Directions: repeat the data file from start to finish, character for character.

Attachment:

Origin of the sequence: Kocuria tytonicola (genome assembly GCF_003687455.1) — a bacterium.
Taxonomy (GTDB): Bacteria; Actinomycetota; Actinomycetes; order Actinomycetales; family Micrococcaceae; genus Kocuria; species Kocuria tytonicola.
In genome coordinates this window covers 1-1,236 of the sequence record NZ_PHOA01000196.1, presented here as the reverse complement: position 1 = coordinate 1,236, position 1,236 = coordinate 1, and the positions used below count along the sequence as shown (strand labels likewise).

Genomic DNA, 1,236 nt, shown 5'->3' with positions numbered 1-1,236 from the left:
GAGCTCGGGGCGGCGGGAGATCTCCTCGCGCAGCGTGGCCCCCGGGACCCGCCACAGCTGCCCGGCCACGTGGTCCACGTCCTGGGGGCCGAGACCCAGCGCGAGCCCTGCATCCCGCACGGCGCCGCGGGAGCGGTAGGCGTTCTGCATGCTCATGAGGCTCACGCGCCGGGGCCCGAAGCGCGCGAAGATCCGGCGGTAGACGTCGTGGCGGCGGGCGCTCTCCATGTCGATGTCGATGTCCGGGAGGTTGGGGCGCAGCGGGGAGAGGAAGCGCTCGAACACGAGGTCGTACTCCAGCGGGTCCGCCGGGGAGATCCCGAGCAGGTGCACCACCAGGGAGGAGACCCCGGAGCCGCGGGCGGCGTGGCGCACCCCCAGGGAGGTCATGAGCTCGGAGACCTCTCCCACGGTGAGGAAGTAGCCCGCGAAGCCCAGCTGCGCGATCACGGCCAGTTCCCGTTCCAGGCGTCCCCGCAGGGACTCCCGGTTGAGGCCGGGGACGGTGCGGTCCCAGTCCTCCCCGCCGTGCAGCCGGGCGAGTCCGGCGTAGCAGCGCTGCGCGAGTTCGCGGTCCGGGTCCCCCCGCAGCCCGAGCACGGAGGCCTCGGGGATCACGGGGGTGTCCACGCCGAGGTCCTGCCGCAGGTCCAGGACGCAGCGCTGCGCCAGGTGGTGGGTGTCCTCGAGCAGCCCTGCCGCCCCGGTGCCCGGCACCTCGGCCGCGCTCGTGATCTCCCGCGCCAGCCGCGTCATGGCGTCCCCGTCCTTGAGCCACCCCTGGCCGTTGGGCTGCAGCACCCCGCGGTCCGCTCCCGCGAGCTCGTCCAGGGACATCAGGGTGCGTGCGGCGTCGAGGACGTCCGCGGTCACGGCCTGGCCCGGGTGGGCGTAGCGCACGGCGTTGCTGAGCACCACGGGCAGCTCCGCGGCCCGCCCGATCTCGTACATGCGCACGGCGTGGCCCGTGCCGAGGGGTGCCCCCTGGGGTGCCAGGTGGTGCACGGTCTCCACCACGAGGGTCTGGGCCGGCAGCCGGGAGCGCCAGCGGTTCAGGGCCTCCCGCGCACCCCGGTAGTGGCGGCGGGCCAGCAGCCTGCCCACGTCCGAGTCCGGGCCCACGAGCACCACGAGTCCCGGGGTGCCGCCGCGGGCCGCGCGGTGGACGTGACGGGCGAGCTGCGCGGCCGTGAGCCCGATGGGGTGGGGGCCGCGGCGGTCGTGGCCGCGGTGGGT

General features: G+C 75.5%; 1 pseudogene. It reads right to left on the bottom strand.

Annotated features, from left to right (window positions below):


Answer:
Origin of the sequence: Kocuria tytonicola (genome assembly GCF_003687455.1) — a bacterium.
Taxonomy (GTDB): Bacteria; Actinomycetota; Actinomycetes; order Actinomycetales; family Micrococcaceae; genus Kocuria; species Kocuria tytonicola.
In genome coordinates this window covers 1-1,236 of the sequence record NZ_PHOA01000196.1, presented here as the reverse complement: position 1 = coordinate 1,236, position 1,236 = coordinate 1, and the positions used below count along the sequence as shown (strand labels likewise).

Genomic DNA, 1,236 nt, shown 5'->3' with positions numbered 1-1,236 from the left:
GAGCTCGGGGCGGCGGGAGATCTCCTCGCGCAGCGTGGCCCCCGGGACCCGCCACAGCTGCCCGGCCACGTGGTCCACGTCCTGGGGGCCGAGACCCAGCGCGAGCCCTGCATCCCGCACGGCGCCGCGGGAGCGGTAGGCGTTCTGCATGCTCATGAGGCTCACGCGCCGGGGCCCGAAGCGCGCGAAGATCCGGCGGTAGACGTCGTGGCGGCGGGCGCTCTCCATGTCGATGTCGATGTCCGGGAGGTTGGGGCGCAGCGGGGAGAGGAAGCGCTCGAACACGAGGTCGTACTCCAGCGGGTCCGCCGGGGAGATCCCGAGCAGGTGCACCACCAGGGAGGAGACCCCGGAGCCGCGGGCGGCGTGGCGCACCCCCAGGGAGGTCATGAGCTCGGAGACCTCTCCCACGGTGAGGAAGTAGCCCGCGAAGCCCAGCTGCGCGATCACGGCCAGTTCCCGTTCCAGGCGTCCCCGCAGGGACTCCCGGTTGAGGCCGGGGACGGTGCGGTCCCAGTCCTCCCCGCCGTGCAGCCGGGCGAGTCCGGCGTAGCAGCGCTGCGCGAGTTCGCGGTCCGGGTCCCCCCGCAGCCCGAGCACGGAGGCCTCGGGGATCACGGGGGTGTCCACGCCGAGGTCCTGCCGCAGGTCCAGGACGCAGCGCTGCGCCAGGTGGTGGGTGTCCTCGAGCAGCCCTGCCGCCCCGGTGCCCGGCACCTCGGCCGCGCTCGTGATCTCCCGCGCCAGCCGCGTCATGGCGTCCCCGTCCTTGAGCCACCCCTGGCCGTTGGGCTGCAGCACCCCGCGGTCCGCTCCCGCGAGCTCGTCCAGGGACATCAGGGTGCGTGCGGCGTCGAGGACGTCCGCGGTCACGGCCTGGCCCGGGTGGGCGTAGCGCACGGCGTTGCTGAGCACCACGGGCAGCTCCGCGGCCCGCCCGATCTCGTACATGCGCACGGCGTGGCCCGTGCCGAGGGGTGCCCCCTGGGGTGCCAGGTGGTGCACGGTCTCCACCACGAGGGTCTGGGCCGGCAGCCGGGAGCGCCAGCGGTTCAGGGCCTCCCGCGCACCCCGGTAGTGGCGGCGGGCCAGCAGCCTGCCCACGTCCGAGTCCGGGCCCACGAGCACCACGAGTCCCGGGGTGCCGCCGCGGGCCGCGCGGTGGACGTGACGGGCGAGCTGCGCGGCCGTGAGCCCGATGGGGTGGGGGCCGCGGCGGTCGTGGCCGCGGTGGGT

General features: G+C 75.5%; 1 pseudogene. It reads right to left on the bottom strand.

Annotated features, from left to right (window positions below):